You can learn more about uploading native data in this help article.
Search deduplication means that only one copy of each document on the platform will be returned within your search results. If your search returns two or more documents that belong to the same duplicate group, search deduplication will return only one copy in your search, which will be the copy of the document in the search that was first uploaded to Everlaw.
Unlike upload deduplication, search deduplication will not respect families. If two duplicate documents are attached to two different emails, then search deduplication will result in only one of these duplicates being returned in the search.
Search deduplication is an option you can apply to any search. You can select “Deduplicate within search hits” in the More Options tab, which you can learn more about by reading this search article.
[Org Admin or by request] Hide duplicates across your entire project
By default, all documents uploaded to the platform are shown in all searches. However, you may request to Everlaw support that duplicates be hidden from all searches. Org Admins can also enable this setting if they are a Database Admin and the project is in their organization. This setting is intended for clients receiving productions with many duplicates who would like to mimic upload deduplication, while retaining all Bates numbered documents. It is rarely used in any other circumstances.
The “primary document” in a duplicate group is determined arbitrarily: the copy first uploaded to Everlaw is considered the primary document, and all others are duplicates hidden from search. Additionally, if two duplicate documents are attached to two different emails, then the first one uploaded will be considered the “primary” document in that duplicate group.
When enabled, this setting will be applied, by default, to all searches across the project. Users can adjust it in the More Options tab of the query builder. You can learn more about the More Options tab, and options for search deduplication, by reading this help article.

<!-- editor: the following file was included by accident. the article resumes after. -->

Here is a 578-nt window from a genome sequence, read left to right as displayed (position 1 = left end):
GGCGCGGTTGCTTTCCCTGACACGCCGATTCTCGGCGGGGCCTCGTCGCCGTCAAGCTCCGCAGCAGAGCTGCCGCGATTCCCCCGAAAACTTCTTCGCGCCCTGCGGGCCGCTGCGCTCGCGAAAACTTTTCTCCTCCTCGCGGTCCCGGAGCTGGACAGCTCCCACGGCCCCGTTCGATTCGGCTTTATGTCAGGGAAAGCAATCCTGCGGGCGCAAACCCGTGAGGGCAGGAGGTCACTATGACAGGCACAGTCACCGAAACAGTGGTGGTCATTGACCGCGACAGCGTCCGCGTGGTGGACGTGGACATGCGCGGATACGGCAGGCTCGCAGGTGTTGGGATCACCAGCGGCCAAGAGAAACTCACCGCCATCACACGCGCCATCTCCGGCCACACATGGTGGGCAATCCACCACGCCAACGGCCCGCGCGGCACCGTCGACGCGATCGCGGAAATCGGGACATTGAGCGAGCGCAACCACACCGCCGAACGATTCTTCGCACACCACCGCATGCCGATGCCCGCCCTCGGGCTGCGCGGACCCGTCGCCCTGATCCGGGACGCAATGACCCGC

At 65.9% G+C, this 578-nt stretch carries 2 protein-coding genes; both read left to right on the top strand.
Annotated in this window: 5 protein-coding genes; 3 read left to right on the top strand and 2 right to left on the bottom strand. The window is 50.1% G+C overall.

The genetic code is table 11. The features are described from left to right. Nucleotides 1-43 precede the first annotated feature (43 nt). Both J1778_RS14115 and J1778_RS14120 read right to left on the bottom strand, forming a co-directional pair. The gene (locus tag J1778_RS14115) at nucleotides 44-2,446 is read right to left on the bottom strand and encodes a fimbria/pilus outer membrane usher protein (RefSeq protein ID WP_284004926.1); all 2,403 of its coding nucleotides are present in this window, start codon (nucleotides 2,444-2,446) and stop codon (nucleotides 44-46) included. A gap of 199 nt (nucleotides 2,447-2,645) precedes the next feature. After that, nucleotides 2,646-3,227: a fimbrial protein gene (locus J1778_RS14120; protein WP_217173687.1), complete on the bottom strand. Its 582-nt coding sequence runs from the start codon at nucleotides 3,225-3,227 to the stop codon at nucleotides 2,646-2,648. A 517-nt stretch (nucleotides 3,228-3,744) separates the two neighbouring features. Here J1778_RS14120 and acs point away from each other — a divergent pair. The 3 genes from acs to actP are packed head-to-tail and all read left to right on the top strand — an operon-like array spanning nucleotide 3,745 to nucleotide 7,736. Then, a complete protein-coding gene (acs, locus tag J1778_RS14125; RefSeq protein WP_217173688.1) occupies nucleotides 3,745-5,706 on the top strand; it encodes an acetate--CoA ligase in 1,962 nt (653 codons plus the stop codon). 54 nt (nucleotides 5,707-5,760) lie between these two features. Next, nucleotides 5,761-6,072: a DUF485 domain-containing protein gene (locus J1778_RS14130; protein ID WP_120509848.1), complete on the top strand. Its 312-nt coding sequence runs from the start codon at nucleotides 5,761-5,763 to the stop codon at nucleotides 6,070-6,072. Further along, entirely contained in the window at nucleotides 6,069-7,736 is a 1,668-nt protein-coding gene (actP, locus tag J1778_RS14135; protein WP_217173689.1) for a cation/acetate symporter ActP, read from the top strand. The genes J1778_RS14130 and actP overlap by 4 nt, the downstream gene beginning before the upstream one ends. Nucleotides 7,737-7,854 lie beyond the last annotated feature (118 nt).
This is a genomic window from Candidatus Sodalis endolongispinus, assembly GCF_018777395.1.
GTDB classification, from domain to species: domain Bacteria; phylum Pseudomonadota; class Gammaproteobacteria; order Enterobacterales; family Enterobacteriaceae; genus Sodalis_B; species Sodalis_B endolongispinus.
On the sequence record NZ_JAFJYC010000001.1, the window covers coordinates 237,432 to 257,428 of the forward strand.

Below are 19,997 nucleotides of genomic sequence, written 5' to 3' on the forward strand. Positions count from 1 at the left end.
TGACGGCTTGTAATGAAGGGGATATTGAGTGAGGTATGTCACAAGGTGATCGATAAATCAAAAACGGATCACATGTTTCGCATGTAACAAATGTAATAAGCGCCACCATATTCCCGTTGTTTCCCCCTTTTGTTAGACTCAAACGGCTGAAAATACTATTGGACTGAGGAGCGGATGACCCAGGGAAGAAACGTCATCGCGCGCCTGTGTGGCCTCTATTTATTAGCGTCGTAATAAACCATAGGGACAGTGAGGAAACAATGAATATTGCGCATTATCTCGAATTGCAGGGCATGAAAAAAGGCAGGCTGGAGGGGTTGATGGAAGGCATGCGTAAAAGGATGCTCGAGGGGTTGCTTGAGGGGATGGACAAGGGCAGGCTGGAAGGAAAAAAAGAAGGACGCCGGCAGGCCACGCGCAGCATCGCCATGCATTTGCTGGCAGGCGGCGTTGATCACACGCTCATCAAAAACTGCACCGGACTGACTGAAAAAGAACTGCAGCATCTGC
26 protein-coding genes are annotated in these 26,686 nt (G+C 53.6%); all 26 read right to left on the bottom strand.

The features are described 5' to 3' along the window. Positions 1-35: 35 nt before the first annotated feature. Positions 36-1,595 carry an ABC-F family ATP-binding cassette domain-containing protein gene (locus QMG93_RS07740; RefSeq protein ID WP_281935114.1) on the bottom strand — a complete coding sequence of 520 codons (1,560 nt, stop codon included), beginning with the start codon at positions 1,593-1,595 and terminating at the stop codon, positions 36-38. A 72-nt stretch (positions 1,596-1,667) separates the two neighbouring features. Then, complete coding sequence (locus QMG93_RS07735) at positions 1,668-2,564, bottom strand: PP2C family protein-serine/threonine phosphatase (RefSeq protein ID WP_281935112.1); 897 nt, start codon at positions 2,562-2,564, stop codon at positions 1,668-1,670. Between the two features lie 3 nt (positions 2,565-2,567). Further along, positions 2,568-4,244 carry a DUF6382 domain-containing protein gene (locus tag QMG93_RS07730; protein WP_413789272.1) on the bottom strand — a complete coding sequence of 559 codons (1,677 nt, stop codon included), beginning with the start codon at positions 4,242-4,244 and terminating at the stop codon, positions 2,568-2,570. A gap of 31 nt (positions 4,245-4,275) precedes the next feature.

Only primary documents that are direct matches to your search criteria will be returned. If only child duplicates match your search criteria, but are not the primary document, then no documents from that duplicate group will be returned.
Search deduplication versus “hiding project duplicates”
Let’s use a basic example to illustrate the difference between search deduplication and hiding the duplicates entirely. We have a duplicate group where document #123 belongs to Custodian Greg and its duplicate, Doc #456, belongs to Custodian Dean.
Now we run a search for “documents with Custodian: Dean.”
In More Options, we would select “Deduplicate within search hits.”
In this example, document #456 (Custodian: Dean) will be returned in our search results because search deduplication returns one copy of documents that meet your specified search criteria.
Now, let’s change our option to “Hide all project duplicates.”
In this example, document #123 is deemed the “primary” document in its duplicate group and #456 the “duplicate” copy. Since that is the case, we will get no results for our search because document #456 is hidden due to its status as a “duplicate”, even though it matches the search criteria. Said generally, hiding project duplicates prioritizes the primary document first, then searching across those primary documents.